By Tambay A. Obenson | Shadow and Act January 8, 2013 at 2:56PM
Leslie Harris came along during what I'd call the golden 90s - when there was promise of a "revival" or a new wave in black cinema; one that seemed to flutter, wasn't sustained, and never fully actualized.
Her debut feature (her only feature film that I'm aware of) Just Another Girl On The I.R.T., is a coming-of-age story about an African American teenage girl (Chantel) from a working-class family in Brooklyn, with dreams of going to college, and becoming a doctor. Chantel is a smart student, despite all the challenges she faces - the responsibility of taking care of her brothers, working a part-time job at a local grocery store, all while also going to school full-time. However, her dreams are challenged when she becomes pregnant.
The film was made with $100,000 in 1992, played at the 1993 Sundance Film Festival (where it won a Special Jury Prize), Toronto Film Festival, Tokyo Film Festival and others, and was picked up for distribution by the then Weinstein brothers-run Miramax, who released the film in theatres in March 1993, where it grossed an impressive $479,000 (or about $735,000 in today's dollars).
The film was mostly well-received by critics. I haven't watched it in very long time - many years ago; I do remember thinking it to be well-intentioned, topical and energetic, but uneven in its staging and performances, and heavy-handed in delivering its message.
But for a film of its budget at the time (pre- the digitial cinema explosion that would come about a decade later), it did its job.
I'll have to re-watch and re-visit it on this blog in the near future. My perspective on it might be different.
But those of you in NYC should know that, this Thursday, January 10th, at 7pm, there will be a 20th Anniversary screening of Just Another Girl on the I.R.T. at 92YTribeca, which will be followed by a panel discussion with director Leslie Harris, star of the film Ariyan Johnson, and writer Nelson George moderated by Uptown Magazine’s Angela Bronner Helm.
Tickets are $12 general admission, or $8 for 92YTribeca Film Club Members.
If Leslie Harris made another feature film, we missed it. After Just Another Girl on the I.R.T., she directed a short film titled Bessie Coleman: A Dream to Fly, a year later, in 1993.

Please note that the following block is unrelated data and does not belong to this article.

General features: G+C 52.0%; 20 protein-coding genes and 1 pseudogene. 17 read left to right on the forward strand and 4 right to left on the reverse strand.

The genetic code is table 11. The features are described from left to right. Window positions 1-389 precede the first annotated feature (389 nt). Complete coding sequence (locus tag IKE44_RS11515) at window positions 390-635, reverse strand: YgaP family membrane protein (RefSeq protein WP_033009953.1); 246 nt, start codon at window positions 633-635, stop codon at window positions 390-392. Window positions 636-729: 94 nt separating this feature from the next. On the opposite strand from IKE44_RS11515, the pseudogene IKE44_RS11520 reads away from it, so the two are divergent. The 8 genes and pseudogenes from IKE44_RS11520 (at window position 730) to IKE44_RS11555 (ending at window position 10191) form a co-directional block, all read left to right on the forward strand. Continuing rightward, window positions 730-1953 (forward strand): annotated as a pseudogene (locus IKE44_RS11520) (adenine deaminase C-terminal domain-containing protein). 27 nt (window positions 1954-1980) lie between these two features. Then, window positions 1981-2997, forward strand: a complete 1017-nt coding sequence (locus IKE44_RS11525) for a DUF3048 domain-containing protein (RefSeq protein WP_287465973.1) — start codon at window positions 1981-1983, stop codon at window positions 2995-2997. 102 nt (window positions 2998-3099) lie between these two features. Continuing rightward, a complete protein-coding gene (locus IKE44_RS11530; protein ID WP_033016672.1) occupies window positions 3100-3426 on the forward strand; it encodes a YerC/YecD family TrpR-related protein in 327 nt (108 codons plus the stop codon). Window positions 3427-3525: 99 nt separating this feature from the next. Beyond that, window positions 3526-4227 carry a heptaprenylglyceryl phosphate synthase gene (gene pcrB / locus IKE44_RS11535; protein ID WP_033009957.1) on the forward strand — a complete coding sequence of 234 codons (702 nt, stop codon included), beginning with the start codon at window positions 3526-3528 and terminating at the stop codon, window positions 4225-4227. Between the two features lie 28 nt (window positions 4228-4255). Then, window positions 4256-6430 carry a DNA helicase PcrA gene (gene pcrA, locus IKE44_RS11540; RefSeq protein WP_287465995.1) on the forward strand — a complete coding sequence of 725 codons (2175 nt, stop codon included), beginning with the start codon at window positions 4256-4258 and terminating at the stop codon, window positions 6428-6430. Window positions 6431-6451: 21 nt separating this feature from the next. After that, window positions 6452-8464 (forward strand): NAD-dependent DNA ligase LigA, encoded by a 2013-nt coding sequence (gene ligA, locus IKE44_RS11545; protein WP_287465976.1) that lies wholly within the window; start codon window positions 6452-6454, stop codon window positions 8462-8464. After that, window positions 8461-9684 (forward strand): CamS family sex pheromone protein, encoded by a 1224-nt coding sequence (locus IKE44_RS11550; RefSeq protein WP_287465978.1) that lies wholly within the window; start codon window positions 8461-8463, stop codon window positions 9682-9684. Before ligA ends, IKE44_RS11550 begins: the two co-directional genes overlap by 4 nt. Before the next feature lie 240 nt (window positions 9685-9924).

I do recall receiving an email in mid-2010, informing me that Harris was casting for her second feature, titled I Love Cinema, which was described as a "sexy satirical comedy."
The casting notice doesn't contained the following description:
I LOVE CINEMA subtitled OR HOW A WOMAN SURVIVES IN A ‘SO-CALLED’ POST-RACIAL WORLD, is a satirical comedy that is sexy, fun and political. I LOVE CINEMA uses humor, irony and pathos to expose some of the absurd and outrageous attitudes that exist in on today’s college campuses in a so-called post-racial world.
I performed a Google search for it jut before posting this item, and discovered that she actually tried to raise funds for it via Kickstarter last October (2012). We certainly didn't know about it, because I'm sure that if I received notice of this, it would've been posted here.
Harris wasn't successful in raising the $32,000 her campaign was seeking.
I did also find a Facebook page for the project, but not much to update you on since the Kickstarter campaign ended.
But with renewed interest in I.R.T., on its 20th anniversary, maybe she could use that to drum up support for I Love Cinema.
I won't be able to make this Thursday night's event; although I hope to have someone there repping S&A with questions, like, what's the status of I Love Cinema?
To learn more about the event, as well as purchase tickets for it, click HERE.
Here's its trailer: